Thursday, November 27, 2014


What? You know what "thanatophobia" means and you're still here? And what the hell are we talking about death for today? It’s Thanksgiving! Could there possibly be two less compatible topics? But the fact is that the greatest thing we can possibly give thanks for today and every day is…being alive. Taking a moment to realize that we won’t always be should only increase our gratitude!

The very subject of death any day of the year sends 99% of the population mentally heading for the hills. Of all the astonishing number of fears afflicting mankind, surely the fear of death is far ahead of whatever might be in second place.

We go to great lengths to throw a sheet over the elephant in the room. Uncle Charlie didn't die, he "passed away," or "passed over." Uh-huh. Our grotesque funeral rituals--painting and primping Uncle Charlie's corpse so those passing by his open coffin can pretend he's just taking a nap--are a case in point.  I love the lines from Oklahoma's "Pore Jud Is Daid": "Poor Jud is dead,/poor Jud Fry is dead;/he's layin' there so peaceful and serene..../He looks like he's asleep;/it's a shame that he won't keep,/but it's summer and we're runnin' out of ice."

I find it fascinating that thanatophobia covers both the fear of death and the fear of dying, and to me, they are two quite separate things. I'm not afraid of being dead, but I am more than concerned by the process of passage between the two. Though it is impossible to know, I’m quite sure that most people are as unaware of crossing the actual line between life and death as they are aware of crossing the line between being awake and asleep. Except for those relative few who experience a sudden trauma resulting in their death and are conscious of what is happening up to that very instant, most people first lapse into a coma. Few, I suspect, experience real fear.

I know that, for myself, the "fear of death" lies primarily in the reluctance to give up imagine the world going on without me, and most specifically the thought of all the wonderful things I will never get to see or do once I am dead: all of which is counterbalanced by the simple fact that once I'm dead, I won't be aware of what I'm missing. I've never considered this to be morbid; quite the contrary. There is a wonderfully calming sense of peace in wandering through a cemetery, reading tombstones and thinking of those who lie beneath them. Try it sometime, if you don't already understand what I'm saying.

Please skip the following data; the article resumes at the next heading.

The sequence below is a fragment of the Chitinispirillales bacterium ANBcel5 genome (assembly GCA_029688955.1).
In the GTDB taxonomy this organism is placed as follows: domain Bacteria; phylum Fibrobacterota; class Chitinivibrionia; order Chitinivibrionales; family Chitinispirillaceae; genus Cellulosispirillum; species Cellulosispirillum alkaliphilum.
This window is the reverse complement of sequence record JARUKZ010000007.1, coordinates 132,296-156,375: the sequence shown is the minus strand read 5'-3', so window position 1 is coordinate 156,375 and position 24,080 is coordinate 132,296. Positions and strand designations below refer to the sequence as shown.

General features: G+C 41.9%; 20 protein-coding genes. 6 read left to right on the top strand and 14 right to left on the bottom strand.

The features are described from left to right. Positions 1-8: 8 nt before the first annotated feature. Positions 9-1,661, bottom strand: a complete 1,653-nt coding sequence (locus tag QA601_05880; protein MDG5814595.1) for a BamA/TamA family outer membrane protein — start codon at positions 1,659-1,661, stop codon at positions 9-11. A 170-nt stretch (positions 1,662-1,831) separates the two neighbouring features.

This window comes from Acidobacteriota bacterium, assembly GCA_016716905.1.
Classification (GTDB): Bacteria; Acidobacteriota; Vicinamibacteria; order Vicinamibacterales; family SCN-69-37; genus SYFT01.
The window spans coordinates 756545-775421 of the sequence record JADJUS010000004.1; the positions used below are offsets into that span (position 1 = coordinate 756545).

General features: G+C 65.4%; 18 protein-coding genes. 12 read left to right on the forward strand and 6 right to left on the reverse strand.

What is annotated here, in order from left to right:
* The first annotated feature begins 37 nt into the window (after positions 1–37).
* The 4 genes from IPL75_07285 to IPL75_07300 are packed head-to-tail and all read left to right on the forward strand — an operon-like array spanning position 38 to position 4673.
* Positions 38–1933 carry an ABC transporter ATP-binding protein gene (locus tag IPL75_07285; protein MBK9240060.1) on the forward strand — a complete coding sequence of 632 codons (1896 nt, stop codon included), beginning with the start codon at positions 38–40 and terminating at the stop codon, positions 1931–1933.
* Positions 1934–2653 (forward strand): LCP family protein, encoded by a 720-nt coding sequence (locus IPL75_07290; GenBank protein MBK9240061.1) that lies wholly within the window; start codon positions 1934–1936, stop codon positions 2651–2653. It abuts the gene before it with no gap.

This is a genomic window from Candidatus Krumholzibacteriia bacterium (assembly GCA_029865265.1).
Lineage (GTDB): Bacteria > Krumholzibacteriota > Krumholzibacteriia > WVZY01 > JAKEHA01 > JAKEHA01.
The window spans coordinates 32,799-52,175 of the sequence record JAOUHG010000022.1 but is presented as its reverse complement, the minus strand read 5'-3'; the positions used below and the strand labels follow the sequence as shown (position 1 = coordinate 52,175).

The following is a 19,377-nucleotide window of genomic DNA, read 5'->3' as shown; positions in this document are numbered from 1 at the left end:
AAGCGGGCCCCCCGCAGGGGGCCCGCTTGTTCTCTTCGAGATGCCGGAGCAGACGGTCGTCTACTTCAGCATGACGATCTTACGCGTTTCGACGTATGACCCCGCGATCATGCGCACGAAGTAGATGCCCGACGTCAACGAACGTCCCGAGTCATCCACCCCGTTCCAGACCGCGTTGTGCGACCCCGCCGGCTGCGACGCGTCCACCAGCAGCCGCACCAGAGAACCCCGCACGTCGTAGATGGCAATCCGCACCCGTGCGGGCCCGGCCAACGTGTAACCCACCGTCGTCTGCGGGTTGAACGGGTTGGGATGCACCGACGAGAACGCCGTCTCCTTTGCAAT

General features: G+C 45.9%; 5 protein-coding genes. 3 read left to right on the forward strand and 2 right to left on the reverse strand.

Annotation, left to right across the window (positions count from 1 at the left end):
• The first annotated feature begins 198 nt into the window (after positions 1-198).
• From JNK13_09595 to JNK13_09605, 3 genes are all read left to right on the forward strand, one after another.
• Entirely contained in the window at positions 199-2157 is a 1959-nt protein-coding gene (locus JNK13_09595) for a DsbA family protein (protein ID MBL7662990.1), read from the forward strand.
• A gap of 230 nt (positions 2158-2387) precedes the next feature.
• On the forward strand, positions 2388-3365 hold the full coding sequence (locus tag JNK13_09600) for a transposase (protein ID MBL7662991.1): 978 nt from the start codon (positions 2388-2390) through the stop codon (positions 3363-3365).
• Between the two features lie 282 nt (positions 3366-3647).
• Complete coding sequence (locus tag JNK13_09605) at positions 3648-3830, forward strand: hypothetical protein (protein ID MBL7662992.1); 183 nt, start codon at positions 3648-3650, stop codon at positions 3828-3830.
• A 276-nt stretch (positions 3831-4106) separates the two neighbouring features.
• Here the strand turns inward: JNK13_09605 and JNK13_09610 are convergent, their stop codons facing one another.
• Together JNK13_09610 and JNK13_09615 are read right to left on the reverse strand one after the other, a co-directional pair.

I am firmly convinced that organized religion came about as a cultural reaction to our fear of death. The idea of a heaven and a hell (the latter created largely to keep the living in line) and the concept of an afterlife ("Oh, don't worry: when you die you will move on through the Pearly Gates and live forever.") may be comforting in theory, but crumble like a waters-edge sand castles at high tide. Far, far, too many questions and far, far too few answers. Logic, so vital to our culture, civilization, and human existence, utterly vanishes.

And it has always struck me as wonderfully...well, perverse...that those who so strongly proclaim the glories of heaven very seldom seem to be in any hurry to get there.

As a total romantic, I would, truly and with every fiber of my being, love to believe that there is a heaven. I would also truly like to believe in a hell, for there are a large number of hate-mongers and bigots I sincerely believe richly deserve to suffer the flames of hell throughout eternity for their cruelty to their fellow humans. But I simply cannot believe, no matter how hard I try.

I always remember a discussion I had with a friend on the subject many years ago. As to heaven and hell, he said, "I believe that if, at the moment of death, you can look back on a good life, that is heaven. If you can't, that is hell.”

But for right now, I am truly thankful for being alive.

Dorien's blogs are posted by 10 a.m. Central time every Monday and Thursday. Please take a moment to visit his website ( and, if you enjoy these blogs, you might want to check out Short Circuits: a Life in Blogs (, which is also available as an audiobook (


Helena said...

You've hit the nail on the head again! I agree with you, especially about religion. People can't bear to accept that this is it, that's all there is. Then the unscrupulous realise that they can use it to give themselves power, and a justification for interfering in the the lives of others.

Kage Alan said...

You realize, of course, D, that if you ever did pass away and enter a realm of peace and tranquility of nothingness, you'd be the first one to speak up about it and cause an uprising.

Dorien Grey said...

Ah, know me too well, lad.